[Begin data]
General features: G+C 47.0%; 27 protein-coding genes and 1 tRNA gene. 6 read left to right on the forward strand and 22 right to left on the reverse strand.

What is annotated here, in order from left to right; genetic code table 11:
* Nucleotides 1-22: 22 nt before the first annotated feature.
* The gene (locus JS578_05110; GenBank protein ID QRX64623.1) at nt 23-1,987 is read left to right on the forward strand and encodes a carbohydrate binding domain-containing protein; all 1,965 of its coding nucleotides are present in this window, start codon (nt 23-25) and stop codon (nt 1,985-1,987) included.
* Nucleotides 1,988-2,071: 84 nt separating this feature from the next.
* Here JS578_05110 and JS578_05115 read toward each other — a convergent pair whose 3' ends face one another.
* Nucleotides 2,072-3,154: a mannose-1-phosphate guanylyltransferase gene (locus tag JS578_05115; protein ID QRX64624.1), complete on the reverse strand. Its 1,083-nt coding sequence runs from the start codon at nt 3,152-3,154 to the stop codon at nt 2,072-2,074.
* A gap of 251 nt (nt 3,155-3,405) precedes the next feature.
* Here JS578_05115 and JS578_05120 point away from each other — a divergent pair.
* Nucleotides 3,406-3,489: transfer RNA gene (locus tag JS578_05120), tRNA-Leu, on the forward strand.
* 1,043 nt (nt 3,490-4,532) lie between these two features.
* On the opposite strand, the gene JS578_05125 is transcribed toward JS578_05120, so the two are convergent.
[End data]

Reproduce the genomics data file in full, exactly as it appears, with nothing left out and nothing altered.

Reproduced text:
General features: G+C 47.0%; 27 protein-coding genes and 1 tRNA gene. 6 read left to right on the forward strand and 22 right to left on the reverse strand.

What is annotated here, in order from left to right; genetic code table 11:
* Nucleotides 1-22: 22 nt before the first annotated feature.
* The gene (locus JS578_05110; GenBank protein ID QRX64623.1) at nt 23-1,987 is read left to right on the forward strand and encodes a carbohydrate binding domain-containing protein; all 1,965 of its coding nucleotides are present in this window, start codon (nt 23-25) and stop codon (nt 1,985-1,987) included.
* Nucleotides 1,988-2,071: 84 nt separating this feature from the next.
* Here JS578_05110 and JS578_05115 read toward each other — a convergent pair whose 3' ends face one another.
* Nucleotides 2,072-3,154: a mannose-1-phosphate guanylyltransferase gene (locus tag JS578_05115; protein ID QRX64624.1), complete on the reverse strand. Its 1,083-nt coding sequence runs from the start codon at nt 3,152-3,154 to the stop codon at nt 2,072-2,074.
* A gap of 251 nt (nt 3,155-3,405) precedes the next feature.
* Here JS578_05115 and JS578_05120 point away from each other — a divergent pair.
* Nucleotides 3,406-3,489: transfer RNA gene (locus tag JS578_05120), tRNA-Leu, on the forward strand.
* 1,043 nt (nt 3,490-4,532) lie between these two features.
* On the opposite strand, the gene JS578_05125 is transcribed toward JS578_05120, so the two are convergent.